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MARTY FRIEDMAN Upcoming Autobiography Will Delve Into Things "He Couldn't Say In The Media"

"It's almost like a spy-like double-agent look into the Japanese music business and the Japanese entertainment industry."

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A true guitar icon, Marty Friedman seamlessly blends blistering technical prowess with deep emotional resonance. From his shred-filled days in Cacophony to crafting timeless riffs with Megadeth, his career has showcased a virtuosity that transcends genres and cultures.

In a recent conversation with George Dionne of KNAC.COM, Friedman – who recently released his sixteen solo album Drama – delved into details for his forthcoming autobiography, Dreaming Japanese, slated for release on December 3 via Permuted Press.

When asked by Dionne if he is "putting it all out there" with this book, Friedman shared: "Yeah. The entire criteria of the book was things that I've never said in the media, things that I couldn't say in the media, private things, and all of the inner interpersonal relationships in all of the bands that I've been in, all of the projects I've worked on. And it's almost like a spy-like double-agent look into the Japanese music business and the Japanese entertainment industry, because I came in completely as a foreigner, but I'm working within that industry as someone who is in Japan, lives in Japan, speaks Japanese, works on the Japanese projects."

"So I can kind of report to the rest of the world what it's really like from an American's perspective, which I think the publishers of the book found quite fascinating and I drew that to a complete conclusion. But it's basically everything that no one knows about me. So if you're slightly interested, hopefully, you will get a lot of very unexpected information out of it," Friedman added.

"I've always kept my private life completely out of media. Even in the Japanese media, where I'm much more visible than in America, I've kept private things to myself and kept everything always about the topic at hand, whatever that be, whatever the program is about or whatever I'm releasing or whatever," Friedman explained during a previous appearance on the YouTube series THAT Rocks!, hosted by Eddie Trunk, Jim Florentine, and Don Jamieson.

"So it's never really been terribly personal. But at the same time, every person has a deep personal story behind everything, and I've been working on an autobiography for years. And when it started to take shape and become something real, I started to look for publishers who were interested. And I found an absolutely excellent, excellent publisher that got excited about it.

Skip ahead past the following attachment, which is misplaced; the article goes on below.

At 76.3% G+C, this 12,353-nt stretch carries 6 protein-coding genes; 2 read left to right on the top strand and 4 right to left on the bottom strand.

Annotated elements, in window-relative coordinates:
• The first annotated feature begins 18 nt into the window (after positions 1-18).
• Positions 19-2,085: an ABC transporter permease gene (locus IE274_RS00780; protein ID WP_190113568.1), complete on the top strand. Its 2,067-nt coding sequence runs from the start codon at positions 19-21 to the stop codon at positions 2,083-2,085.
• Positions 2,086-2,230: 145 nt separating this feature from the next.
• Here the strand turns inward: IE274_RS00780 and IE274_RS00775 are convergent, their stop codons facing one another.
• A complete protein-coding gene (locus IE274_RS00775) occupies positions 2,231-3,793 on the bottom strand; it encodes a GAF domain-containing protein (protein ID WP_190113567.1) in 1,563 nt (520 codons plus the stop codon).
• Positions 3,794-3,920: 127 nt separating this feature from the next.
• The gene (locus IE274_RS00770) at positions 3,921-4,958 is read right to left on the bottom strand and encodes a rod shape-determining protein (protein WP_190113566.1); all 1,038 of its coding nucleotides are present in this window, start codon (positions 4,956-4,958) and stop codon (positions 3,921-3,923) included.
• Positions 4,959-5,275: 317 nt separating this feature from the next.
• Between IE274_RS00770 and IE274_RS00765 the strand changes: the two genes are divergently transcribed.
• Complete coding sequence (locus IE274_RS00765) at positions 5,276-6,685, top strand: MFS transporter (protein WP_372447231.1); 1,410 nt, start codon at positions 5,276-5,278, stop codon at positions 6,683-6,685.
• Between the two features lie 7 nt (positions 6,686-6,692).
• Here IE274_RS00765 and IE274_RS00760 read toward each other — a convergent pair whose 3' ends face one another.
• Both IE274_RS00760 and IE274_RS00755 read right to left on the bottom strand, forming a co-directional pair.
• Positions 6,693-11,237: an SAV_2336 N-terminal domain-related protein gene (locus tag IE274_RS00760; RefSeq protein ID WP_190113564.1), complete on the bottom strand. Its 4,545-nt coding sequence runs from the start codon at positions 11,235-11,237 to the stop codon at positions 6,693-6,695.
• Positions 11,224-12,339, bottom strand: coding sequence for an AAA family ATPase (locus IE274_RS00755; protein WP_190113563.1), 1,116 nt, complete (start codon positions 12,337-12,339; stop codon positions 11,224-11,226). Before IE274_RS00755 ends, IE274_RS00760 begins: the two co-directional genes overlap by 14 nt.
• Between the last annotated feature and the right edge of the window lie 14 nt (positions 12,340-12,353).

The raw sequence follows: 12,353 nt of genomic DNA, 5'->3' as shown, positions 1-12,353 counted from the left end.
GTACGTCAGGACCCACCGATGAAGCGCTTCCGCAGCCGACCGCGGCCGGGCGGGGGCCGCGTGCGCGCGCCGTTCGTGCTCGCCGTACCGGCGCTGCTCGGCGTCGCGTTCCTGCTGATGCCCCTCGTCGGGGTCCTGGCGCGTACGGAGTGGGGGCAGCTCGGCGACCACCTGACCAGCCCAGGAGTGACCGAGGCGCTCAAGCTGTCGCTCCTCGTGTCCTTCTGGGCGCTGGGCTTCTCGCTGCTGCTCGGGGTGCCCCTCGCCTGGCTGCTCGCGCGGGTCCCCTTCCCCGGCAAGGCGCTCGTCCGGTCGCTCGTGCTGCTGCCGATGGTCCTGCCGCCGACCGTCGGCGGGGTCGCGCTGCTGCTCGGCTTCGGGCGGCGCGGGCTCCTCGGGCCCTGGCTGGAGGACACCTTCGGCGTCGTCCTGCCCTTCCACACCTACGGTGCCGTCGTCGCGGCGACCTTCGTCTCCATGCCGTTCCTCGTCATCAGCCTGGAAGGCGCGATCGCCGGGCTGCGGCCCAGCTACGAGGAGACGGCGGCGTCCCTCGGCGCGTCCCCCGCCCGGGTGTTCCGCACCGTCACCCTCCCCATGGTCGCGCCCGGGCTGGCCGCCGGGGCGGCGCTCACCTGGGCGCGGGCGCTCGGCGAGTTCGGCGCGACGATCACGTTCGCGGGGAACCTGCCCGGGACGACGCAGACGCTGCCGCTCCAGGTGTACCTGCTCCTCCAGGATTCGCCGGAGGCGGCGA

"And when we started working on it, it just became this monster of a project, way beyond anything I'd imagined it being. And I think a lot of your fans are going to enjoy it because it's got so many deep details about the metal life that I lived before I went over to Japan and the metal life now, but the real deep private relationship details between myself and all the other bandmembers from all my bands and all of the management things and life things that people don't see when they just see you on stage or they hear the records or they read the interviews.

"There's serious life stuff that you would only be comfortable talking about in a complete tell-all autobiography. And even then, I'm not even sure if I'm comfortable saying it, but I said, if I'm gonna do this, the main criteria is going to be all of this stuff is not stuff from interviews. And all of this stuff is gonna be stuff that's very private and very true."

Friedman continued by highlighting his intent and the book's scope: "Of course, I have no agenda at this age. The only thing I'm promoting is [my new solo album] 'Drama', which takes up about maybe four sentences of the autobiography. So the whole thing is just very deep and detailed into things that I think that no one really knows because maybe I haven't really been that vocal about in the past."

When Florentine suggested he could record the audiobook in both English and Japanese himself, Friedman responded humorously: "I could. I'm just so not into the idea of doing that. I dread the day when they say, 'Okay, we want you to do the audiobook.' 'Cause I listen to these books, and it just seems like a ton of work. I've done voiceover stuff for a lot of TV shows in Japan, and just one half-hour show takes friggin' forever. So, I'm just thinking, an entire book of, I think it's like 150,000 words, just dreading that. So I'm hoping that like A.I. can clone my voice and do it for me, 'cause I'm not looking forward to doing that work."

Pre-order Dreaming Japanese here.

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